Let the Cheaters Cheat! What We Can Learn from the World of Organized Cheating to Create Authentic Assessments
Concurrent Session 3
Academic dishonesty is an issue plaguing every educational institute today. This presentation will make a compelling argument to create fit for purpose assessments as a sustainable measure to curtail academic dishonesty. We will also discuss innovative resources, technology tools, and practical considerations to develop new/multiple paths for demonstrating students’ success.
Relevance to the conference/ Need
Academic dishonesty is a serious issue plaguing every educational institute today whether big or small; brick and mortar or online. A study claims that 75% of students report that they have cheated at one time or another (Lorenzetti, 2010). There has been an enormous amount of effort in the industry to address the problem and identify its antecedents. A quick research review on the topic suggests that much has been published on the relationship of cheating with a variety of variables such as student behavior (Evans, O'Connor & Lee, 2018; Heyman, Fu, Lin, Qian & Lee, 2015), relationship between gender and cheating (Whitley, Nelson & Jones,1999), students’ age and cheating (Jensen, Arnett, Feldman & Cauffman, 2002), cheating rate in online vs. traditional schools (Watson & Sottile, 2010).
With the increase in the rate of cheating, the anti-cheating industry grows, and educators try everything available to discourage cheating from the simple old-fashioned way of acknowledging honor code to high profile proctoring software and scanning devices. Some instructors also argue that dishonesty problem could be resolved if teachers were better trained to identify the cheaters. Still, cheating persists! Preventing academic dishonesty by creating barriers is no simple affair it usually involves much time, effort, and money.
In spite of all the concern over the vulnerability of the testing process, there has been little to no change in the way students are assessed. The vast majority of online courses still rely on multiple choice quizzes, exams, discussions to measure students’ learning. There is a strong need to expend greater resources and effort on strategizing and creating online assessments as a sustainable solution to curtail academic dishonesty.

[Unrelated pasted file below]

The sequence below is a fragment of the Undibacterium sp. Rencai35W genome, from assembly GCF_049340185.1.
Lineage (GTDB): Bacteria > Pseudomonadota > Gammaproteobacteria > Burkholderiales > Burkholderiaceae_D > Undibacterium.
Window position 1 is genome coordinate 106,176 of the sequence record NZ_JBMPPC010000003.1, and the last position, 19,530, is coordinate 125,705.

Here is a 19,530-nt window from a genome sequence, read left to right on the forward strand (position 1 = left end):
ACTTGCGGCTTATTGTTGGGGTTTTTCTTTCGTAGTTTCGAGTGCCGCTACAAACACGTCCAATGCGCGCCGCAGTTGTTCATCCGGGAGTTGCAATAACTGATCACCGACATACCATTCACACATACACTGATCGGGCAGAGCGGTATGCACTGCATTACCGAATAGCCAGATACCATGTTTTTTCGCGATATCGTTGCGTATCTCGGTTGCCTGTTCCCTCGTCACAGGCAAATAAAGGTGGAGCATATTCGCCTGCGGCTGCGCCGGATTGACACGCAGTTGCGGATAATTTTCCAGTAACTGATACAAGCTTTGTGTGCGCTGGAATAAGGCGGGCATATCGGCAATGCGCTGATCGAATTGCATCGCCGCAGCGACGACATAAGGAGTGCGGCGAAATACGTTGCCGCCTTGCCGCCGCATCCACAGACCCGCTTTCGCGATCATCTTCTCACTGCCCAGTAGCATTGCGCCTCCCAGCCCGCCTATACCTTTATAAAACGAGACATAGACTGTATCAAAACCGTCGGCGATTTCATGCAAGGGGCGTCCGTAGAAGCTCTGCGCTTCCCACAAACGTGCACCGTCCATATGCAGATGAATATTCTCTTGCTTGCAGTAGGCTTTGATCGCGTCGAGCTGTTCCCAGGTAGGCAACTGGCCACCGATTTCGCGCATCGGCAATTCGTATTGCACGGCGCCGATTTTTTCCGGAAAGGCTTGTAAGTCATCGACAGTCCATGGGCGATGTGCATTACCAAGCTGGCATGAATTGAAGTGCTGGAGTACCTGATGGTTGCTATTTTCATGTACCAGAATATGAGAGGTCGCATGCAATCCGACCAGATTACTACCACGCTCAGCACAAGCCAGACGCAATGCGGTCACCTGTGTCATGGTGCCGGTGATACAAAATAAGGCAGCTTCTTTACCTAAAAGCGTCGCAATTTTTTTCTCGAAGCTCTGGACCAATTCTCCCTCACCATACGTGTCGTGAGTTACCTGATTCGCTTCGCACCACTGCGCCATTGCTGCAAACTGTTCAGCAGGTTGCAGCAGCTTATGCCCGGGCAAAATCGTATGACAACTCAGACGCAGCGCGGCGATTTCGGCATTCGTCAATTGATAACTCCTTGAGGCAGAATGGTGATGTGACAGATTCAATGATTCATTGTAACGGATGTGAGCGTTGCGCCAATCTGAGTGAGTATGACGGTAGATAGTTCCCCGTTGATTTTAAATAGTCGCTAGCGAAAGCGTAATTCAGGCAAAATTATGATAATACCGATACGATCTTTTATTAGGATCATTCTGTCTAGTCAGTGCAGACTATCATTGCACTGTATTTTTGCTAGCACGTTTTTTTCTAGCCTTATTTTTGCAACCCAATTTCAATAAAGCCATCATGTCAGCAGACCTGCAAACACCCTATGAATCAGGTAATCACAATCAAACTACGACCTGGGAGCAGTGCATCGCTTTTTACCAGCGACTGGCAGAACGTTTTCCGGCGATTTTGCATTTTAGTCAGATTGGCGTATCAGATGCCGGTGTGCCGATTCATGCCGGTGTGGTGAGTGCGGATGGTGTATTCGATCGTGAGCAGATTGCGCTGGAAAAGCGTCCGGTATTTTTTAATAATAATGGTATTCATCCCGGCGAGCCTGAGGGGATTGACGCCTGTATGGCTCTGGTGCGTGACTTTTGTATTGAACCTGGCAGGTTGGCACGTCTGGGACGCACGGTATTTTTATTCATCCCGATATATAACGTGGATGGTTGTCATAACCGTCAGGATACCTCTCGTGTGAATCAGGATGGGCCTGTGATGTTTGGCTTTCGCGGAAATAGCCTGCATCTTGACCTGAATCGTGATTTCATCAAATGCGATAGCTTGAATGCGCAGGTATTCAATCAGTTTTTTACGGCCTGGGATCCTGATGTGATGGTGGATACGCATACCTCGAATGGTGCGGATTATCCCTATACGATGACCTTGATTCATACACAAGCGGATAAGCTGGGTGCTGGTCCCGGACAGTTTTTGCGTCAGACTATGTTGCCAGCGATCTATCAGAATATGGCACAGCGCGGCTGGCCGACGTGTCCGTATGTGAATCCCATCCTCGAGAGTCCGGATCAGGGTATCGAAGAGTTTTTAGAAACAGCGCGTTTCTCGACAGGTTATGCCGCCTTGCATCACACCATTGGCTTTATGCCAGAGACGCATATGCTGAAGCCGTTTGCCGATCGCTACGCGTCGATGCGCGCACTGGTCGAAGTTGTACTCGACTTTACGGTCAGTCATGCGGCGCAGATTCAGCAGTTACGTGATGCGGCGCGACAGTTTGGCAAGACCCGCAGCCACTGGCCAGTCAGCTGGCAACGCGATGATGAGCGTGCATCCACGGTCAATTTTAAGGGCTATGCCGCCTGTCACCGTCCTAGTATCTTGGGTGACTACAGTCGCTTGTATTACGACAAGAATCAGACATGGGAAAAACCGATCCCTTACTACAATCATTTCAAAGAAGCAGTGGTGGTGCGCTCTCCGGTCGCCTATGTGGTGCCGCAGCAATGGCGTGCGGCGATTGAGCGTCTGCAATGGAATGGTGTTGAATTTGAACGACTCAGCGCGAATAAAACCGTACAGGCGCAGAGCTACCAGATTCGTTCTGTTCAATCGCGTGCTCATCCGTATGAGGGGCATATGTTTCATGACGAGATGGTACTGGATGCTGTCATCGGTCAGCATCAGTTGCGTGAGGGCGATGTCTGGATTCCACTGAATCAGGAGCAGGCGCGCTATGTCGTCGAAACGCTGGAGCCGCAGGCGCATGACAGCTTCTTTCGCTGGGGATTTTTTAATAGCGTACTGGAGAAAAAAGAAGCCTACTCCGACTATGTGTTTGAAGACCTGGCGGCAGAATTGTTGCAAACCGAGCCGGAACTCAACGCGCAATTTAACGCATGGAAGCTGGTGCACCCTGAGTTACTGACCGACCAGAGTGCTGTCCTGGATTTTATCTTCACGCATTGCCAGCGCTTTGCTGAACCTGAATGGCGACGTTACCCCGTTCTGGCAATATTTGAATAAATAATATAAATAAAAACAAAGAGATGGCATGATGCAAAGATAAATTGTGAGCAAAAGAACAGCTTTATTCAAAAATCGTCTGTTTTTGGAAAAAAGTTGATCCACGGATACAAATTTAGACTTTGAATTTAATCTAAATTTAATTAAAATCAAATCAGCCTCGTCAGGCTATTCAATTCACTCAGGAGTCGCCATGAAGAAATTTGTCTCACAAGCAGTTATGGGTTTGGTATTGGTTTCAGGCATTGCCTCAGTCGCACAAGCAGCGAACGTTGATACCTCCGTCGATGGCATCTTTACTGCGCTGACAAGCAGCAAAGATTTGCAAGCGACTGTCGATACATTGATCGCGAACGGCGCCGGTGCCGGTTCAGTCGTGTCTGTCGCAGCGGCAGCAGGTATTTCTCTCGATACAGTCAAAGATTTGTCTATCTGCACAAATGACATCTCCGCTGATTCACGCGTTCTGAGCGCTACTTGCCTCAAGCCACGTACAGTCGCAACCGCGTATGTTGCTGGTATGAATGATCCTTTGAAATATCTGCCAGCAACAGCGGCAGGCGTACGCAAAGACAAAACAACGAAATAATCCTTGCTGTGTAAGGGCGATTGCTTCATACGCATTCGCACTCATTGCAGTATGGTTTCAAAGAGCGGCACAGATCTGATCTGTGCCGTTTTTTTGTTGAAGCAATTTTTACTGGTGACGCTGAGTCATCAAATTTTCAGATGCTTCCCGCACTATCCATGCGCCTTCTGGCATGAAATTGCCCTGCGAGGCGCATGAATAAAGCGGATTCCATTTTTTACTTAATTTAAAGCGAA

This session will be beneficial to faculty teaching online or face to face, instructional designers, and researchers, design thinkers, instructional support staff, and other training professionals. Many faculty members when transitioning to the online environment tend to fall back on the same assessment strategies as they’ve used over the years when teaching face to face classes. Similarly, administration and faculty members are expected to use the same methods to curb cheating as they’ve used traditionally such as proctoring or in the case of online teaching, online proctoring software. This analogous translation from face to face classes to online courses does not work. For example, a forty-five-minute lecture in a face to face class may be very engaging for students, but when recorded and placed in an online course, it can put even motivated students to sleep. This presentation will make a compelling argument to continue to evolve assessments and use a different lens to of view academic dishonesty and why it occurs.